“I know some people are incredibly attached to their mobiles but it’s not the kind of relationship you have with a family pet.
“The Theft Act doesn’t take into account the distress it can cause people – sleepless nights wondering if they’ll ever see their dog again.
“It should consider this emotional distress and use this to influence the sentence given out.”
Mike advises dog owners to keep pets on a lead in public places, never to tie them up outside shops, and to ensure gardens are secure.
“There are reports of houses being targeted with thieves putting ribbons or markers round lampposts or marking houses, fences, gates or bricks with chalk,” he says.
“Dog owners need to be extra vigilant. Make sure your dog is microchipped and keep your details up to date.
“We still get stray dogs coming in that are microchipped but when you contact the owner, you find they’ve moved house and not updated their new phone number or address.
“If the information’s not there, we’re stuck with a dog that we’ve no idea where it comes from.”
Mike says the trouble comes from dealers, often from abroad or Ireland, bringing puppies to the UK and selling them for ridiculous money.
“The problem is there’s not enough reputable breeders in the UK, never mind Scotland, to supply the demand,” he explains.
“These people don’t care about the dogs. Once they’ve got their money, you’ll never hear from them again.
“A lot of them use burner phones so the police can’t trace it and you can’t get hold of them.”
Those who buy pups off Gumtree or online – “from just a mobile phone” – are to blame for the increase in puppy prices and dog thefts, says Mike.
“People will happily pay more than £2,000 in a supermarket car park. They aren’t prepared to wait for a pup from a reputable breeder – they want it now.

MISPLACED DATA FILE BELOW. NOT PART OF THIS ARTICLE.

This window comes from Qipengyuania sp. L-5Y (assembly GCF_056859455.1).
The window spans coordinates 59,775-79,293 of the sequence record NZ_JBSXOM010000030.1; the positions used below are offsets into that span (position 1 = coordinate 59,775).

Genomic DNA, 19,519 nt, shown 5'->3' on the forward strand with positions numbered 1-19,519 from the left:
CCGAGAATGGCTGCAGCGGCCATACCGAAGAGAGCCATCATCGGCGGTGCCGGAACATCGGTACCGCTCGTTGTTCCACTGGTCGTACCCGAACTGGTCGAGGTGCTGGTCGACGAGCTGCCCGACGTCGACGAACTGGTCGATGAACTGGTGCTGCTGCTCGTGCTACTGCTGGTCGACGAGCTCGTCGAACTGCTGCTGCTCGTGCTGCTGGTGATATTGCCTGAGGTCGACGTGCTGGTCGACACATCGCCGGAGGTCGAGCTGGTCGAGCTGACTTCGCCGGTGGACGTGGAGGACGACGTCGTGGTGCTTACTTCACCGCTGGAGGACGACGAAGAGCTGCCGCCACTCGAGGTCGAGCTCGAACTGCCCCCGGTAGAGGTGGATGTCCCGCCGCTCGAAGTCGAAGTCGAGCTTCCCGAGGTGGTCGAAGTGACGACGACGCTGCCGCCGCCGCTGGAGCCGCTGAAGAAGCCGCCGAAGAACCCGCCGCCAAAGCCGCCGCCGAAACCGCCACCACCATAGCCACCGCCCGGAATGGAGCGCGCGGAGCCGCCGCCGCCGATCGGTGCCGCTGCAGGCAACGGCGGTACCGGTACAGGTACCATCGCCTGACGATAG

“These people don’t care about the dogs. Once they’ve got their money, you’ll never hear from them again.”
Scottish SPCA chief superintendent Mike Flynn
“These dealers will use Covid as an excuse and say ‘normally you’d be able to come and see mum with her pups, but instead, I’ll deliver the pup to you tomorrow’ – and people fall for it! It’s like buying a secondhand car from a bus stop. You’re just asking for trouble.”
The Scottish SPCA receives hundreds of calls from people who’ve bought what they believed was a healthy puppy but a few days later, it’s developed deadly parvovirus.
“They’re watching their dogs literally die in front of them,” laments Mike.
“They’ve paid £3,000 for it and could rack up thousands of pounds in vet fees because it’s come from a puppy farm. It’s heartbreaking.”
Under current laws, the risk, for many, of stealing and selling dogs and pups is well worth it.
“The average fine is £500 so they just pay the fine and carry on selling pups,” says Mike.
“We’re seeing a lot of travelling families coming over from Ireland who might have five pups in a car each. If you’ve got an extended family with four cars, each full of five pups, that’s 20 pups. They’re basically doing a round robin delivery, collecting the cash, and then heading back to Ireland with thousands of pounds.